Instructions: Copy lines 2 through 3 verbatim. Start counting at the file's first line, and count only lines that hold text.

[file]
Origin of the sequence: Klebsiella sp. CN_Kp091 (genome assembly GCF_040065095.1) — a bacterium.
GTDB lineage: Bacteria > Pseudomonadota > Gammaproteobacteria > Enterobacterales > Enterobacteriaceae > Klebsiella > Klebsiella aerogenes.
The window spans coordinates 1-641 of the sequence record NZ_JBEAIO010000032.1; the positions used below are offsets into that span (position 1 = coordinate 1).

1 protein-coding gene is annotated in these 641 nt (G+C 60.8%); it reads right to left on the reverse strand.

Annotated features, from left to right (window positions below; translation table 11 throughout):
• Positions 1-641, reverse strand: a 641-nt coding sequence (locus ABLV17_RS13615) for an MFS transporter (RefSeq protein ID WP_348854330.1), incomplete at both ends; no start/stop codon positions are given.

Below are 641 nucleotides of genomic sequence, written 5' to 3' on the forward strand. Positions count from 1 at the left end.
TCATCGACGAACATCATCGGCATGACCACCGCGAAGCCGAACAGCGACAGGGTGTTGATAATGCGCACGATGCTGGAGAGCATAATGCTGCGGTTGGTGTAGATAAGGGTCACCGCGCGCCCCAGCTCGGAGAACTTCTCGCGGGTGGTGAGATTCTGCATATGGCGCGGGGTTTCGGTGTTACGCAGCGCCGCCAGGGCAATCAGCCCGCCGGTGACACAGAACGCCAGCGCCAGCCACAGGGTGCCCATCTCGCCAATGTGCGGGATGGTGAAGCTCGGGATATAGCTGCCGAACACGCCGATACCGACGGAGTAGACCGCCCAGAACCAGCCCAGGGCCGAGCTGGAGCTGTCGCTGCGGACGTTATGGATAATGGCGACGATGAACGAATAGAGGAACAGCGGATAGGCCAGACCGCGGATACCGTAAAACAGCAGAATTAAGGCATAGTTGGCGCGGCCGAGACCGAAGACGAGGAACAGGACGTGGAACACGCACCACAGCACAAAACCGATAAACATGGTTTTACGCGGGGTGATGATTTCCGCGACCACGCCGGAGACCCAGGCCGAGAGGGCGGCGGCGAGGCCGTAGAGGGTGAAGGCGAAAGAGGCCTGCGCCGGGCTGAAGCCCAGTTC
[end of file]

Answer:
GTDB lineage: Bacteria > Pseudomonadota > Gammaproteobacteria > Enterobacterales > Enterobacteriaceae > Klebsiella > Klebsiella aerogenes.
The window spans coordinates 1-641 of the sequence record NZ_JBEAIO010000032.1; the positions used below are offsets into that span (position 1 = coordinate 1).